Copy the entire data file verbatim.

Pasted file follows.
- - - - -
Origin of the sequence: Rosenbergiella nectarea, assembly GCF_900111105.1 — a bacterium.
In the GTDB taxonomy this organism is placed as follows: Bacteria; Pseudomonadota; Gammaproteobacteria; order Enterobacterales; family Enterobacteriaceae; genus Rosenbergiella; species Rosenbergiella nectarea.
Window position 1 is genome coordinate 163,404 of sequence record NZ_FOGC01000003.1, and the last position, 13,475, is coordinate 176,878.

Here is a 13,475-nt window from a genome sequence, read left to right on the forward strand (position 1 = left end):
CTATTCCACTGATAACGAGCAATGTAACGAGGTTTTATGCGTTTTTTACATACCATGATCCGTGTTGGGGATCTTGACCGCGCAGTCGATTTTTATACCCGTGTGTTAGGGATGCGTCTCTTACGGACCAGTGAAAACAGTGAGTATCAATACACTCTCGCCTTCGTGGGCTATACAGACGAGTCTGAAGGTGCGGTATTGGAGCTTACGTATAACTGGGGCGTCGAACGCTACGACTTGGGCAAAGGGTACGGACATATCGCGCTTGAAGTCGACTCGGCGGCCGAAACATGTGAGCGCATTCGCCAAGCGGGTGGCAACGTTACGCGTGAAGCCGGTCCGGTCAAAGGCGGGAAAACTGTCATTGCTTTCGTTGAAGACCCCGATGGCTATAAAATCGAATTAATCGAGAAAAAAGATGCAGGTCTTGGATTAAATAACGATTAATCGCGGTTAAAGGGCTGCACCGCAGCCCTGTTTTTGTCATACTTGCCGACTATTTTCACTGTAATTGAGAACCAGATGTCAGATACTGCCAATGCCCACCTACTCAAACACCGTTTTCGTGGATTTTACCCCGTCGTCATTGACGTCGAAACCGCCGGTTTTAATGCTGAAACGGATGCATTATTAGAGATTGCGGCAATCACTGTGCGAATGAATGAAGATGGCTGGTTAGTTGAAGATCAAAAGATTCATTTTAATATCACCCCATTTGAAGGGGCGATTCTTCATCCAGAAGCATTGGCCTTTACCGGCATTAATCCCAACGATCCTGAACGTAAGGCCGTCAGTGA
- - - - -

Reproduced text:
Origin of the sequence: Rosenbergiella nectarea, assembly GCF_900111105.1 — a bacterium.
In the GTDB taxonomy this organism is placed as follows: Bacteria; Pseudomonadota; Gammaproteobacteria; order Enterobacterales; family Enterobacteriaceae; genus Rosenbergiella; species Rosenbergiella nectarea.
Window position 1 is genome coordinate 163,404 of sequence record NZ_FOGC01000003.1, and the last position, 13,475, is coordinate 176,878.

Here is a 13,475-nt window from a genome sequence, read left to right on the forward strand (position 1 = left end):
CTATTCCACTGATAACGAGCAATGTAACGAGGTTTTATGCGTTTTTTACATACCATGATCCGTGTTGGGGATCTTGACCGCGCAGTCGATTTTTATACCCGTGTGTTAGGGATGCGTCTCTTACGGACCAGTGAAAACAGTGAGTATCAATACACTCTCGCCTTCGTGGGCTATACAGACGAGTCTGAAGGTGCGGTATTGGAGCTTACGTATAACTGGGGCGTCGAACGCTACGACTTGGGCAAAGGGTACGGACATATCGCGCTTGAAGTCGACTCGGCGGCCGAAACATGTGAGCGCATTCGCCAAGCGGGTGGCAACGTTACGCGTGAAGCCGGTCCGGTCAAAGGCGGGAAAACTGTCATTGCTTTCGTTGAAGACCCCGATGGCTATAAAATCGAATTAATCGAGAAAAAAGATGCAGGTCTTGGATTAAATAACGATTAATCGCGGTTAAAGGGCTGCACCGCAGCCCTGTTTTTGTCATACTTGCCGACTATTTTCACTGTAATTGAGAACCAGATGTCAGATACTGCCAATGCCCACCTACTCAAACACCGTTTTCGTGGATTTTACCCCGTCGTCATTGACGTCGAAACCGCCGGTTTTAATGCTGAAACGGATGCATTATTAGAGATTGCGGCAATCACTGTGCGAATGAATGAAGATGGCTGGTTAGTTGAAGATCAAAAGATTCATTTTAATATCACCCCATTTGAAGGGGCGATTCTTCATCCAGAAGCATTGGCCTTTACCGGCATTAATCCCAACGATCCTGAACGTAAGGCCGTCAGTGA